“Through the history of performance,” he explains, “architects discovered strategies for performing the city in ways that would render it political, within very small interactions and in insertions that were neither costly nor labour intensive to do but with great impact on the populace.”
Using that same history, it is in 2007 that Pedro Gadanho, curator at the MoMa and Alex Schweder will develop a different approach that will refresh the subject of Performance Architecture. But while Gadahno’s focus will develop in urbanism opening a more political, almost activist practice, Schweder, having added Princeton University and a Fellowship at the American Academy in Rome to his portfolio, will choose quite a different path.
Interested in the religious embodiment of Gothic cathedrals and the symbol of perfection that the Truvian body represents, Schweder will devise his own theory: relation between bodies and buildings in the way buildings act as mirrors for our bodies when we think of our bodies through buildings.
“In history, the first performances focused on actions that occurred in everyday spaces: you have the audience here and the performer there: the audience watches the performer. With performance art it is often the audience doing the performing themselves. Now, taking this kind of thinking and applying it to architecture; actions and live bodies; situations in every day spaces; if you overlay these two things: the attitude of performance art with architecture, you start to become playful with behavior, with the action, with the program of the building. Thinking of the building having a program – what actions occur within the building – in my work, rather than program I think of performance. It’s the action of a building with more permission, with more invention by those who use it. You can think of it as either a Jazz musical score as opposed to a classical score which is intended to be followed quite closely, there’s not a lot of interpretation, or a John Cage score which is even more open ended. Performance architecture is about aestheticizing the action that occurs within the building and using the building as a script for doing so. There is a whole history of architecture involving the body as an example giving a kind of history of how idealized bodies have come to inform the way we design building, building as effigies of those bodies that we would like to have; and then we occupy these bodies that we would like to have.”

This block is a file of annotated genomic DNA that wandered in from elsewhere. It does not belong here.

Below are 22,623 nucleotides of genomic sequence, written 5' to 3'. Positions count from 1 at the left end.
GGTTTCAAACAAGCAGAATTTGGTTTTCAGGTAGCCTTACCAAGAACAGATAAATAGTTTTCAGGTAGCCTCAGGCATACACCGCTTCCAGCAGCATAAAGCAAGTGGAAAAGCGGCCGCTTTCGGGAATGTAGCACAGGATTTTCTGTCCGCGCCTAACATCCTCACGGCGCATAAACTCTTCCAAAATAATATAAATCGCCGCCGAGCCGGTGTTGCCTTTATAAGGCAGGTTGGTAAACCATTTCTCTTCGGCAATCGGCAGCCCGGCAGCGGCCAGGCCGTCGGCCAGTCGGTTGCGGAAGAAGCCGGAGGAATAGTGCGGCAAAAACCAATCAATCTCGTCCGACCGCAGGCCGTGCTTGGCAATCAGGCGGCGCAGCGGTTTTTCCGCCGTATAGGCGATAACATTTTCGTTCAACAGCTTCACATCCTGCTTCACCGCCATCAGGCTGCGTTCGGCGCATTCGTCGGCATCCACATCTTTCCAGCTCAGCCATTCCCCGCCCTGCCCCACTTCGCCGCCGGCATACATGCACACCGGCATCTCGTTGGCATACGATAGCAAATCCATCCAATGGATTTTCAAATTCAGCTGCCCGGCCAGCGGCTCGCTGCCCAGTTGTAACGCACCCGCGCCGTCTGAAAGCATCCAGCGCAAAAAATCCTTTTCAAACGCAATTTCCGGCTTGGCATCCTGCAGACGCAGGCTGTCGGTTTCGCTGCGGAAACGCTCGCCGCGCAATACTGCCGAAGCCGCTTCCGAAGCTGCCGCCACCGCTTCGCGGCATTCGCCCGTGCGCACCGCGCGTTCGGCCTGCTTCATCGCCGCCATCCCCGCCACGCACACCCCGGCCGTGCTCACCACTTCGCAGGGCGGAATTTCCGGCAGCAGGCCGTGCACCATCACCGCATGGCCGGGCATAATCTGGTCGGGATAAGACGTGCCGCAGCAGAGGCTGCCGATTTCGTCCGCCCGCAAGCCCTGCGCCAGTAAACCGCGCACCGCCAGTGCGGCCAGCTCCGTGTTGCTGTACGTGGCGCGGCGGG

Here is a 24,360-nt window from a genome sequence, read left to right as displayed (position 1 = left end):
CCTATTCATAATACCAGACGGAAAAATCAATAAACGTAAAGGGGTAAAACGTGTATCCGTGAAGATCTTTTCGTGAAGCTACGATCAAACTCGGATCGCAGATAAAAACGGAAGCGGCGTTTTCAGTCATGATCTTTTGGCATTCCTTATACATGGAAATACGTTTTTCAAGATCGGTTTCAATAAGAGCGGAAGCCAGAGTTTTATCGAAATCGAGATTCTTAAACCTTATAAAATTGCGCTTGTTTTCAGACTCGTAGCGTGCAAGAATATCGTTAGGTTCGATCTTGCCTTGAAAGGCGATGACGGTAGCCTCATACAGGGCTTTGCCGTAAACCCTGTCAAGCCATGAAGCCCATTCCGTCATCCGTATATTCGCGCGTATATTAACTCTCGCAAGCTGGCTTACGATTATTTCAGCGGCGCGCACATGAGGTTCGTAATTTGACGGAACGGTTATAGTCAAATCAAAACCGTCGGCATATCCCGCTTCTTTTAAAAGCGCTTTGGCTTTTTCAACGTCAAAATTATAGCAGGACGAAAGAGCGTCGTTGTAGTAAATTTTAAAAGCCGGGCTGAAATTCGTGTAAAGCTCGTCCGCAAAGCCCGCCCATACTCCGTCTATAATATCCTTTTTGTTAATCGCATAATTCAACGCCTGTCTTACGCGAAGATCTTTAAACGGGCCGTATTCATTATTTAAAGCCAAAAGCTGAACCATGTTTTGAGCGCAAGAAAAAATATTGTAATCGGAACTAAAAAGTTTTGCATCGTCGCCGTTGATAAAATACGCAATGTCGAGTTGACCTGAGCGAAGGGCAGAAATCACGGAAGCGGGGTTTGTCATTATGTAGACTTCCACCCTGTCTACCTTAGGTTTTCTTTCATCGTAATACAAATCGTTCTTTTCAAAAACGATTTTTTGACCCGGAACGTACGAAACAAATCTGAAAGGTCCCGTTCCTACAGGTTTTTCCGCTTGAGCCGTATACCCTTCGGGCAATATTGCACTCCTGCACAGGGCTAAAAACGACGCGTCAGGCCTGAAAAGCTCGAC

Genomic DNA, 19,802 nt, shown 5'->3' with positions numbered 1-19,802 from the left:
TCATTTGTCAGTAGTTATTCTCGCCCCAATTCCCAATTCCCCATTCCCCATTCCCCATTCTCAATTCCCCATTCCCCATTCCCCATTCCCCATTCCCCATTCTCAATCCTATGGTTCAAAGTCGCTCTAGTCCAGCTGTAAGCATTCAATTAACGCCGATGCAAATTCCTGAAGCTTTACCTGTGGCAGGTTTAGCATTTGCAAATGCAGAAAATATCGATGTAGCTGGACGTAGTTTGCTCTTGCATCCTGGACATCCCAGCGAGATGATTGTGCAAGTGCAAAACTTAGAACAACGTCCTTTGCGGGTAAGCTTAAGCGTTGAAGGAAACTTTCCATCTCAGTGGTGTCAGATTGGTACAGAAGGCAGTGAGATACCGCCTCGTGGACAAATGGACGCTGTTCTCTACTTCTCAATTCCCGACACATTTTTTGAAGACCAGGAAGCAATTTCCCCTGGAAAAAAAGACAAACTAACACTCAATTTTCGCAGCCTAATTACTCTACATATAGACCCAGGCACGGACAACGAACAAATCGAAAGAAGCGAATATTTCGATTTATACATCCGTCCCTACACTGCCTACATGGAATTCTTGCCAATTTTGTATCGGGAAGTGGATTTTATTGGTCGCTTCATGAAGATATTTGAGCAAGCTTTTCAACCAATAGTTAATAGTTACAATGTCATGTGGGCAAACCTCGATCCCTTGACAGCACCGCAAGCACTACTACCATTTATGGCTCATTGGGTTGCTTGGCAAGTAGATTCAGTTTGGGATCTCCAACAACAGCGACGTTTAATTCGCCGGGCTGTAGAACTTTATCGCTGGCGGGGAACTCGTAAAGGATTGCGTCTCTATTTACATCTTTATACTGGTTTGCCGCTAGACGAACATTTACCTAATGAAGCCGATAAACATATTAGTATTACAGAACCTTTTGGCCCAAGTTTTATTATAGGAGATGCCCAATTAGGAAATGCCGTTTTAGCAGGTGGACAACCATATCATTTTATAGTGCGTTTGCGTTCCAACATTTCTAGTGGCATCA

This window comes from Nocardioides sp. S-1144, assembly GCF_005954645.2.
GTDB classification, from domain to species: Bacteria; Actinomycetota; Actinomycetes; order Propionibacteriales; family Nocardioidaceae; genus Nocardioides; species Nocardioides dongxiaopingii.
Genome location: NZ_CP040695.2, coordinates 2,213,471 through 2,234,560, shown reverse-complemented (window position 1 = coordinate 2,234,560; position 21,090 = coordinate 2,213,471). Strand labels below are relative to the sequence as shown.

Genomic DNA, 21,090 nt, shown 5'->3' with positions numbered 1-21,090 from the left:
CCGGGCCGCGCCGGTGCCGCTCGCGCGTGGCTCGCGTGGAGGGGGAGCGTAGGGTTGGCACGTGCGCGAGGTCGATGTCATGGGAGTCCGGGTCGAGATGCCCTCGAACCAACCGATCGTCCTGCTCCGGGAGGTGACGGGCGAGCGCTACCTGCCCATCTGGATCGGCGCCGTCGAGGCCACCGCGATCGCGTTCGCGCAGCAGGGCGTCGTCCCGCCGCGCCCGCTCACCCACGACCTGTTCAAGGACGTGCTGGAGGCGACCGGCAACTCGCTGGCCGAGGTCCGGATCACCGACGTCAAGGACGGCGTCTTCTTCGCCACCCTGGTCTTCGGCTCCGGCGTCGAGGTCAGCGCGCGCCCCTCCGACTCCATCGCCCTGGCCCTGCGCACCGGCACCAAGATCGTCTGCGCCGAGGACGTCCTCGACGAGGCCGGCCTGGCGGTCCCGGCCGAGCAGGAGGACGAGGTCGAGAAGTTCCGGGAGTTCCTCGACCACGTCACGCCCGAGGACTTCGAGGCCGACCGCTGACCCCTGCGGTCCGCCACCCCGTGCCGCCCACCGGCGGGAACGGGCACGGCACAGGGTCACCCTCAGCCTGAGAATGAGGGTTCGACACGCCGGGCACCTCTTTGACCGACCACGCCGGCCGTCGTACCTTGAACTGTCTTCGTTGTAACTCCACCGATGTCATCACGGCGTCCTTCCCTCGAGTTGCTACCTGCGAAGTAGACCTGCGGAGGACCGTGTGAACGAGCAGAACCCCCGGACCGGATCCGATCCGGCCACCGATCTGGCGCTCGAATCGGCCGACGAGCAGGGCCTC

Trying to find ways of insufflating life into architecture, Schweder hatches with the concept of a “time based body”. Having worked seven years as a mold and leak expert in Seattle for lawsuits as a way of supporting himself, he comes to the point that buildings are alive, uprating much more similarities to our flesh than we want them to; that “if a building is time based we will see our bodies in it, if we can notice time passing we can see the body of that building and a building – like our imperfect bodies – rots.”
In This Apple Tastes Like Our Living Room Used to Smell, 2007, Schweder creates a small bioplastic model of a house. Filled with grass seeds, as time passes, we see the house degrading, decaying, as nature takes over the model. The building is performing itself as a building that changes overtime quickly enough for you to notice its change. Then it’s the epiphany.
Schweder comes with inflatables, such as A Sac of Rooms Three Times a Day, 2007 where a big inflatable vinyl reproduction of the four rooms of an 800 square foot house is stuffed into a 500 square foot bungalow and blown up by fans or in A Sack of Rooms all Day Long, 2009 the work, he explains, “is something too big inside something too small, causing the work to continually fluctuate between something recognizable and a jumble of lines. By using inflatables, you would have the same relationship to this structure as you would to a performance: you watch it change overtime. Which in that sense it is very much like a traditional performance.”
Although questioning dynamics, it would be too easy to brand Schweder’s rationale of dualistic. Understanding architecture as a kind of cue for actions, as something similar to Georges Brecht’s Chair Event, 1960, Schweder’s work is about the ways buildings construct relationship between people. Our Weight Around Us, 2009, an inflatable double settee sofa has only been blown with enough air for only a one settee sofa making it very difficult to sit on it. Furthermore in Counterweight Roommate 2011, we see Schweder attached to Ward Shelley, the absence of vertical circulation system implies that both have to use the weight of the other person to move. “Relationship and variables,” he explains, “coordination and synchronicity.”
Now look for Schweder and you might find him here in England accomplishing PhD studies at Cambridge, something he started in 2012. Or maybe you would find him at the Opus Gallery in Chelsea, Manhattan for his most accomplished project on until March the 1st. A scheme of work he started in 2009 in Its Form Will Follow Your Performance borne from the relation of subjects to objects and how do spaces and buildings start to make us think about ourselves, Schweder “renovates people’s homes” by changing the way they behave in them. Contacted via an ad on Craiglist or by simple word of mouth, they meet and discuss. Then our performance architect goes to their home and enacts the first performance, writing notes, instructions, that relate to how to perform what the situation is and what it will trigger. The photograph is then hung in their house for tenants to re-enact: in Schweder’s words, the client is thus the author of the work’s final outcome.
In a kind of architectural psychoanalysis session, people give insight on the way they feel about their space and their frustrations – no physical work here, but only written instructions designed to change the way people perform their house. Quite a convenient opportunity that Schweder is currently finishing a PhD. “People are more likely to come to a doctor,” he says.